Juice: Times have changed…

–Well, when Moxley started airing those mysterious videos, a lot of people speculated that it was Finlay that was in them.

Juice: Coming to beat up his best friend? I know, I heard that. But for fu- come on Debbie, I’ll beat you up man! (Laughs). Seriously, he’s got to get healthy, and I’m not sure how long that’s going to take, but I’m guessing it won’t be in time for World Tag League. So, Mr. (Mikey) Nicholls, if you’re free, so am I. Mikey seems like a pretty good partner, especially since New Japan and CHAOS are getting along so well.

–After World Tag League is Wrestle Kingdom. Two days this year between January 4 and 5, and everybody’s talking about the Intercontinental and Heavyweight Championships. Tetsuya Naito, Jay White, Kota Ibushi have all been talking about being double champions, Zack Sabre Junior suggested putting the RevPro title in there for a triple crown. As someone going for the US Championship have you thought about adding your voice to all the others, and going for a triple crown of your own?

Juice: Well, that’s why I said the US title is looked at by the company and the fans as the number three belt. All those guys are talking about combining the IC and the heavyweight belts. But if you throw in the US Championship, throw in all three and in the end there’s two fewer champions walking around. So I think everything’s fine the way it is. Jay, Ibushi, all those guys can do what they want, but the US Championship should stay as it is. And it should be defended in America, not held by guys who apparently can’t defend it in America. 

–Your idea to make the title distinct would be to have it defended regularly in the United States?

Juice: Yeah. I would have loved to have been the champion and defended it at Fighting Spirit Unleashed. In the main event in Hammerstein Ballroom? That would have been so cool. We’re going to San Jose and Los Angeles in November. That title is perfect to be defended on those cards, and it can’t happen if it’s around (Moxley’s) waist.

–To change the subject slightly, how would you assess New Japan’s performance in the US this year as a whole?

Juice: We’re starting to figure it out. We’ve had growing pains, some issues, but give it another year and it’ll turn into a finely tuned machine. When you think about visa issues, or late start times, the thing is you want to be perfect, and we haven’t been perfect as a company in America. Things happen. In the end, all the events have been great, the matches have been great, but it’s this time next year that you’ll see that finely tuned machine.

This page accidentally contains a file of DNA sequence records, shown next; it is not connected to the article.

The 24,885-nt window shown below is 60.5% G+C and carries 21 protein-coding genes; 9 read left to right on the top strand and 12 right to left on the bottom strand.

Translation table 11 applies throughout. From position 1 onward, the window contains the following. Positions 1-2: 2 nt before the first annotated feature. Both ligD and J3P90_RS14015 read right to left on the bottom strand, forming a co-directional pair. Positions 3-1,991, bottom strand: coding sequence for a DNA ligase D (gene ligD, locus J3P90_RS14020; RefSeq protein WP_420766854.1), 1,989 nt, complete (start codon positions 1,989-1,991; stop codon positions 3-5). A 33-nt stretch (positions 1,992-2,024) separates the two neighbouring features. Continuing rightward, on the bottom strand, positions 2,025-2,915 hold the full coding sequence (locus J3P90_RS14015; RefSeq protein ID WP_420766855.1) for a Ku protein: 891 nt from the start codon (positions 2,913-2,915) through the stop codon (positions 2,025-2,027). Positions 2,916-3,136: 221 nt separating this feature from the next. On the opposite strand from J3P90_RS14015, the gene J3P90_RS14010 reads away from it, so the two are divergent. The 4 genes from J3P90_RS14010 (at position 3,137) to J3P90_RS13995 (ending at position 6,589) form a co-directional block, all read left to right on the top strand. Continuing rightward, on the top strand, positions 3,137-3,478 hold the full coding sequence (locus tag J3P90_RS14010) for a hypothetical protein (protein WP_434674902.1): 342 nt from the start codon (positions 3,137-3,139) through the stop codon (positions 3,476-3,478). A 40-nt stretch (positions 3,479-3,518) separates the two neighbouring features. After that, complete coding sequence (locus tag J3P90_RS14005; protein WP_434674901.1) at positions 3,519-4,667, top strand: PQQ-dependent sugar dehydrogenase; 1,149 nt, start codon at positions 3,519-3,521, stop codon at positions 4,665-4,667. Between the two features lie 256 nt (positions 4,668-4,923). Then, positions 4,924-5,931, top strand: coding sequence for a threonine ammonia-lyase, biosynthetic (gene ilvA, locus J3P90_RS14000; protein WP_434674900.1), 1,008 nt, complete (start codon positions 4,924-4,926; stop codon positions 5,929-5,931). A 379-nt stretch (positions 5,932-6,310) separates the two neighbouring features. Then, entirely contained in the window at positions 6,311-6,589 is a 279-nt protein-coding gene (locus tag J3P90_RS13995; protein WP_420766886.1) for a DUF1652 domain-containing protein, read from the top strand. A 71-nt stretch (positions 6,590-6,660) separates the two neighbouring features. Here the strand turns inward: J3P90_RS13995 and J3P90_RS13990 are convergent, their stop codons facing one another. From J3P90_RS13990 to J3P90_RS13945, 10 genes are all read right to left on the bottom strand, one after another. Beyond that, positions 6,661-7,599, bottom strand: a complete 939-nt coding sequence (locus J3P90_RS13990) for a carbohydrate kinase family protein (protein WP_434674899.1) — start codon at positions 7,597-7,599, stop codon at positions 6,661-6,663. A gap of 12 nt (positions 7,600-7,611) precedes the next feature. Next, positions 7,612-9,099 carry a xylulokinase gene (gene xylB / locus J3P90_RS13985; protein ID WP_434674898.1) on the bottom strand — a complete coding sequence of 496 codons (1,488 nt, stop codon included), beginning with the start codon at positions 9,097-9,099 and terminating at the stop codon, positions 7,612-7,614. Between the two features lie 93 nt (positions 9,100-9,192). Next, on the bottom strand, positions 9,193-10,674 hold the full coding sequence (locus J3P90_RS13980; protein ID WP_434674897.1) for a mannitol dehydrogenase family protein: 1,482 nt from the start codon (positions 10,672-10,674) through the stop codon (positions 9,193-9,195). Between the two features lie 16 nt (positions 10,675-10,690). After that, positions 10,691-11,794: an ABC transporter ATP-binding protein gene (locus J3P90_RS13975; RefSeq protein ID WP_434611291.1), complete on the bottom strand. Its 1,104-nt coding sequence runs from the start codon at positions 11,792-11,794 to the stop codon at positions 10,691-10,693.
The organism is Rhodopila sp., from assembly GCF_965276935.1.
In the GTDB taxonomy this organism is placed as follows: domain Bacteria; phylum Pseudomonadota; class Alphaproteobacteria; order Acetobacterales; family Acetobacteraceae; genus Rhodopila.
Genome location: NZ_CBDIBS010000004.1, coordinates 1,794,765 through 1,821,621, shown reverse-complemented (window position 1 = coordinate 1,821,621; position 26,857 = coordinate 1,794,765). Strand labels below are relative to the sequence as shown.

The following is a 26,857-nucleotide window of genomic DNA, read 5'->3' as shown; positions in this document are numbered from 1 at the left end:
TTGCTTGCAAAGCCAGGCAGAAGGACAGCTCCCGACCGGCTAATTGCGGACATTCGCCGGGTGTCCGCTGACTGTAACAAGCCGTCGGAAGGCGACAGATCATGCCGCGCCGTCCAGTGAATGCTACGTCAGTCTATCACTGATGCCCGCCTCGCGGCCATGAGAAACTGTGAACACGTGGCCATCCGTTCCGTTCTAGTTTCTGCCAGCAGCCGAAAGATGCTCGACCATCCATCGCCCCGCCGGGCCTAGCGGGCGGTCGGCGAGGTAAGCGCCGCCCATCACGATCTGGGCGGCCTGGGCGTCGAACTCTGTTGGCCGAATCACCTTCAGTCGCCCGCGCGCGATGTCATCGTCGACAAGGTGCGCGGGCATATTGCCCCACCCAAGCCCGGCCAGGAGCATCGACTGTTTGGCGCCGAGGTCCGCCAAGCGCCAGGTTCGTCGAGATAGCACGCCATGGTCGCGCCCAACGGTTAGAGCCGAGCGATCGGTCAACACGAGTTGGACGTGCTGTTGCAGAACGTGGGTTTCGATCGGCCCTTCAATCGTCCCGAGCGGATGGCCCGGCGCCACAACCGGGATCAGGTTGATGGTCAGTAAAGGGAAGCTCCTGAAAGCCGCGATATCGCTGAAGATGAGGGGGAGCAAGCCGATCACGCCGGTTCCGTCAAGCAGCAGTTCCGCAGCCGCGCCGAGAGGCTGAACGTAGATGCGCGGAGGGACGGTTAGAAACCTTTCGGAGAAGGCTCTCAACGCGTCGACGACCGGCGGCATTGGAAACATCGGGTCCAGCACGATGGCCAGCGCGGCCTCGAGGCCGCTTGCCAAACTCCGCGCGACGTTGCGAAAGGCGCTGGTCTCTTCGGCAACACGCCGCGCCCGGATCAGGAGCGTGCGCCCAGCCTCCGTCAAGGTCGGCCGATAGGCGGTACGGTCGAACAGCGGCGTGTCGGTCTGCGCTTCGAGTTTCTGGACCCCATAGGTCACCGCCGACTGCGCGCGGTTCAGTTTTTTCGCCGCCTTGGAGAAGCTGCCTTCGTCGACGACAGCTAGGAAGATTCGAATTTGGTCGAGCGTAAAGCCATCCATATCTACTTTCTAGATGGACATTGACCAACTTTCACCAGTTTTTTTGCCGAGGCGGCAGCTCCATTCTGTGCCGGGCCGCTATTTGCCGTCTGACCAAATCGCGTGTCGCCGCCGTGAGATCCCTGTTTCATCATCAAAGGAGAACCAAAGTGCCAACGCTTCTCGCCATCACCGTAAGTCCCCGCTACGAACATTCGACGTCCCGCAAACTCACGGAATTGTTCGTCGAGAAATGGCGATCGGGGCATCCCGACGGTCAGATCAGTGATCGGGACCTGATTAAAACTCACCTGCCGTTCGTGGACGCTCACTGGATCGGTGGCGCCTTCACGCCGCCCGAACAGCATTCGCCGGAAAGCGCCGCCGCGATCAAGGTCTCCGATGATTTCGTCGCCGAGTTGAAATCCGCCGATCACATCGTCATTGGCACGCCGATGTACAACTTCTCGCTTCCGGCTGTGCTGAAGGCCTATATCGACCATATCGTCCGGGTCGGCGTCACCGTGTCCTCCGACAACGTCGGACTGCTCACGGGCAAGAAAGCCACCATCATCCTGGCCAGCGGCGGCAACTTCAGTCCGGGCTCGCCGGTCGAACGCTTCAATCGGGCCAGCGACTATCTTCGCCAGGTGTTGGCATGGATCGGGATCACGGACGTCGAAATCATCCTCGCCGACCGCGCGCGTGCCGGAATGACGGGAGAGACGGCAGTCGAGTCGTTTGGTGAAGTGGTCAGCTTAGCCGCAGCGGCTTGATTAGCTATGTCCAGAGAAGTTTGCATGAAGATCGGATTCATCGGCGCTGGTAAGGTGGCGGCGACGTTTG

I’ll bring that title on the bus, on the road, around my waist. Where it should be.

–Let’s get back to King of Pro Wrestling. Yes or no question; is Jon Moxley 100% focused on Juice Robinson Monday night?

Juice: No. I don’t think so. I still think that even though we’re 1-1 and this is the rubber match, I still think he sees me as a little 21 year old kid that he can just walk in and whoop my ass. I have to prove him wrong, and that’s fine. Let’s do that one more time.

–All the way through the G1, with your match with Moxley last on the schedule, the speculation was whether you were more focused on getting two points or beating Jon Moxley. Which is more important; proving you’re better than Moxley on his own terms, or winning the US title?

Juice: That’s a great question, and such a difficult one to answer. I think that the title means more to me. I’d like to say that being the champion means more. But now I’m thinking back to ten years ago, and the way he still looks at me. I know he doesn’t respect me. I just don’t know.

He’s a monkey on my back. He thinks that because he’s been doing it a few years longer, and he went on that fast track to the top in another company, he’s always looked down on me and that pisses me off. I have to beat him to get his respect.

I really don’t know which is more important. Luckily though, they kind of come together. If I beat him, I’m also the champion, so they go together. So it’s all one. Beat him, earn his respect, and be the champion. And bring that title back with me on the road in the New Japan bus and around my waist. Where it should be.

photography by Yoshifumi Nakahara